A monthly child-care subsidy to working women would “pay back twice as much,” according to research conducted by KAGIDER and PricewaterhouseCoopers, in increased employment and the expansion and formalization of Turkey’s child-care sector, she said.

Under a current law that is also up for amendment, companies are responsible for providing child care if they employ more than 150 women.

“This acts as a disincentive for firms as it increases the relative cost of female workers,” Uysal said. “Maternity leave has a similar effect. We should have paternity leave for fathers as well, which should not be transferable.”

Shared parental leave is becoming increasingly common in Europe, where Sweden and Germany both mandate that at least two months of their generous paid leave be taken by fathers. Workers’ unions and women’s organizations in Turkey – including the women’s branch of Erdogan’s own ruling political party – have lobbied for similar measures since at least 2009, but without success.

Adopting a system of parental leave rather than maternity leave would “work toward equalizing the costs of female and male workers. Moreover, it would help tilt the household division of labor away from a traditional gender-based one,” Uysal told Women’s eNews.

Women in Turkey spend four more hours per day than men engaged in household and caregiving activities, compared to a difference of just over an hour in the Nordic countries, according to the Organization for Economic Co-operation and Development’s Better Life Index.

“A traditional gender-based division of labor at home is one of the strongest barriers against female labor force participation,” Uysal said. “We need to acknowledge this and start fighting it.”

Jennifer Hattam is a freelance journalist based in Istanbul, where she writes about environmental, social and urban issues, as well as the arts, culture, and travel.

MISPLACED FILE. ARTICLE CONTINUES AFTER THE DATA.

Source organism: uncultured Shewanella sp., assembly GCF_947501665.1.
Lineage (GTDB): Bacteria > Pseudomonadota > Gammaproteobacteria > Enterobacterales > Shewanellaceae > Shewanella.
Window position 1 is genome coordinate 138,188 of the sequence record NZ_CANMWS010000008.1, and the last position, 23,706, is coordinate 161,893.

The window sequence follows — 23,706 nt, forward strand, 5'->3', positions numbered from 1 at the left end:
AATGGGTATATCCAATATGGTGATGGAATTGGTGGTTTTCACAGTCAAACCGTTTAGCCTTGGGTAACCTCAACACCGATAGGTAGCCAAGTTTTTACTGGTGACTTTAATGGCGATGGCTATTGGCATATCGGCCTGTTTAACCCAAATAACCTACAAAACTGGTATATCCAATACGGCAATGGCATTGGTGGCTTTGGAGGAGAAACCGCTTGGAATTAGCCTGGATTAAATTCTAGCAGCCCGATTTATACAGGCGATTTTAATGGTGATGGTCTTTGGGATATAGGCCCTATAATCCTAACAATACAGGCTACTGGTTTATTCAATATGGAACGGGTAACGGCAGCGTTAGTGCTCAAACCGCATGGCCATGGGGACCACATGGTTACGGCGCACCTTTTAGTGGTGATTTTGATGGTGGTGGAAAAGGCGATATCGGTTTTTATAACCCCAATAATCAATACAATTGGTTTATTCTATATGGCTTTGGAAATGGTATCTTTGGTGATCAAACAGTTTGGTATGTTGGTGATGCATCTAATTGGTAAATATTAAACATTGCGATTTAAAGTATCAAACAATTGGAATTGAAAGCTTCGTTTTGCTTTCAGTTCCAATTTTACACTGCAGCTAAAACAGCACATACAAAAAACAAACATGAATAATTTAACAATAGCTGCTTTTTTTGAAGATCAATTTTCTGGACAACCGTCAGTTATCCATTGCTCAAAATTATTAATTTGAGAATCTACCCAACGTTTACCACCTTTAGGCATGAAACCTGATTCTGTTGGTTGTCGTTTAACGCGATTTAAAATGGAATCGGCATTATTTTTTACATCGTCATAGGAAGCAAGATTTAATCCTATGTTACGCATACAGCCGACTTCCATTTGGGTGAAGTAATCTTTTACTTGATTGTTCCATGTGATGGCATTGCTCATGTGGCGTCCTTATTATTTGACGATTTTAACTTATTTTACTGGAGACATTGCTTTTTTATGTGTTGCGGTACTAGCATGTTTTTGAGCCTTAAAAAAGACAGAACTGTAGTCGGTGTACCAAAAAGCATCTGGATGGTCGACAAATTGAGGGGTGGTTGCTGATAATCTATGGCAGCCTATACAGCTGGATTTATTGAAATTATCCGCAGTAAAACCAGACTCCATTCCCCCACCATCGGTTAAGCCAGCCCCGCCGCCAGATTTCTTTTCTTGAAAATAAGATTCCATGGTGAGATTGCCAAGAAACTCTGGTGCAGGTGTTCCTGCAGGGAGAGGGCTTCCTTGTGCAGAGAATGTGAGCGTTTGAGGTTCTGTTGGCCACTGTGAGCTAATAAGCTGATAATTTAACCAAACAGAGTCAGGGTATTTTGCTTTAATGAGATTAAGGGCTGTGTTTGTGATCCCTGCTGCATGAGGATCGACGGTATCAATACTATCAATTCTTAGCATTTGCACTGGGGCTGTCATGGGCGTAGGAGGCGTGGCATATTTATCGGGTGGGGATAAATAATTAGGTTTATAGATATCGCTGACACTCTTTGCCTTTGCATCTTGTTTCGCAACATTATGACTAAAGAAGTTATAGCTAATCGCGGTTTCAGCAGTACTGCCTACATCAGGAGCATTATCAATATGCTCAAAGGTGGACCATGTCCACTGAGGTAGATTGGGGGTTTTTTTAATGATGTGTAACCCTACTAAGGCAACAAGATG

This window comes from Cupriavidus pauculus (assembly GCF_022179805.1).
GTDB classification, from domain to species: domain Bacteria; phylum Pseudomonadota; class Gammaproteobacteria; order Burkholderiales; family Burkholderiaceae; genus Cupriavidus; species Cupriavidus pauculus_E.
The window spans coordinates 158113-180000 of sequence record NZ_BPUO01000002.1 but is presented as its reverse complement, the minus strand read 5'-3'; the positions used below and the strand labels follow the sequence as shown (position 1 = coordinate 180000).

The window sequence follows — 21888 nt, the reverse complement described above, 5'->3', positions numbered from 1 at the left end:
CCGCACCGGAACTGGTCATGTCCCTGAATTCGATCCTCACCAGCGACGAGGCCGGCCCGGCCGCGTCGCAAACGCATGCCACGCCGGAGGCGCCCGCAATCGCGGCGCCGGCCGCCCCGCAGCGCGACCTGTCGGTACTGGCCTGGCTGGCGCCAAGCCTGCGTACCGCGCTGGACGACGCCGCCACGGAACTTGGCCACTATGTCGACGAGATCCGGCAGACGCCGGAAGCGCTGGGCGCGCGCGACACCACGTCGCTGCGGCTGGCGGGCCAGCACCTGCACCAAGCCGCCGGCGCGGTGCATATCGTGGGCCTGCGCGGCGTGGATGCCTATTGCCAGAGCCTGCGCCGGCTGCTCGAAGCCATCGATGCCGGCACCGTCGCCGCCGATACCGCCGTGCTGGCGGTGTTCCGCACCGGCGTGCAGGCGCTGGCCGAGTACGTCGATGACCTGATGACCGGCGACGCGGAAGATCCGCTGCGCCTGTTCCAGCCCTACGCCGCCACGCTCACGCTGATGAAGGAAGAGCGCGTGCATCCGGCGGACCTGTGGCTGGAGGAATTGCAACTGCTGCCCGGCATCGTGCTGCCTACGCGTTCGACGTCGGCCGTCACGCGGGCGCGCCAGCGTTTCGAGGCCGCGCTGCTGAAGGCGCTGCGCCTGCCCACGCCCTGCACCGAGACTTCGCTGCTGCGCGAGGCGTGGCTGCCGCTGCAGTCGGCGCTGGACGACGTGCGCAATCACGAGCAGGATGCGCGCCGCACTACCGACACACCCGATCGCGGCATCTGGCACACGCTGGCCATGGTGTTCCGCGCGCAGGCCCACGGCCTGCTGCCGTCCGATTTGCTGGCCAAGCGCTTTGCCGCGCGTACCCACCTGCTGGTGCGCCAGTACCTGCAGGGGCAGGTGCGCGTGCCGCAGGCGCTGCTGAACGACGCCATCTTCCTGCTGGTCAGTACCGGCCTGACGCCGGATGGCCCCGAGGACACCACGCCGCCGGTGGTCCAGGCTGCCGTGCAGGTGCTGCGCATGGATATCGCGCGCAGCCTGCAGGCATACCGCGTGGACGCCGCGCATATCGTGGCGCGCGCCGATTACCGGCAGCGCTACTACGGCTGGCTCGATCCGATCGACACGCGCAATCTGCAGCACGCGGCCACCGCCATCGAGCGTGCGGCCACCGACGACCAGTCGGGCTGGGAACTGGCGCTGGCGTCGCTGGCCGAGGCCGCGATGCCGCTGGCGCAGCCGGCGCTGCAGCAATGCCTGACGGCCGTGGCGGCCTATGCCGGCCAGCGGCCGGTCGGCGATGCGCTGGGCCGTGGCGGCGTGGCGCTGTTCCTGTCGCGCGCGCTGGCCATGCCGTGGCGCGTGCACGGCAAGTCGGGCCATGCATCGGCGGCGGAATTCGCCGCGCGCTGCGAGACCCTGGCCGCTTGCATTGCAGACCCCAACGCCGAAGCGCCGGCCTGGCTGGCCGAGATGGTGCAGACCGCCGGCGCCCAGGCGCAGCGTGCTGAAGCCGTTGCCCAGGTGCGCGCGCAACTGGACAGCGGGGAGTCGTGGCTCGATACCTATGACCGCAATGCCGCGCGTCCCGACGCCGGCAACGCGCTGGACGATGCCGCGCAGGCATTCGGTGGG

Turkish Police Use Tear-Gas Against Protesting Mothers , Where is Media ?


Written byRuwayda Mustafah Rabar, Nov 5, 2012, http://globalvoicesonline.org

Kurdish political prisoners have reached their 55th day of hunger strike. There are hundreds of political prisoners on hunger strike in Turkey, and this has led to solidarity protests throughout Europe, and in particular within Turkey. Earlier yesterday [November 4, 2012], the mothers of some of the political prisoners staged a sit-in, and were met with tear-gas, as well as water canisters was sprayed directly on them. Turkish mainstream media and governmental ministers remain oblivious to unfolding anger by Kurdish people, and their disregard for a political settlement of Turkey’s Kurdish question has made the situation worse.

In much of Kurdistan, there has been solidarity protests but despite the attention the hunger strikes have received within Kurdish regions, there are few mainstream media outlets reporting on the hunger strike. The lack of media coverage has angered many Kurds, who are being vocal on social networking sites. Hulya, from Liverpool, says:

@hulyaulas: The biggest political hunger strike in history by Kurdish political prisoners is being ignored in world’s media.

Dirman adds:

@dirman95: It is so hard to eat knowing that the hunger strike has been going on for over 51 days and the world is doing nothing about it… disgusting.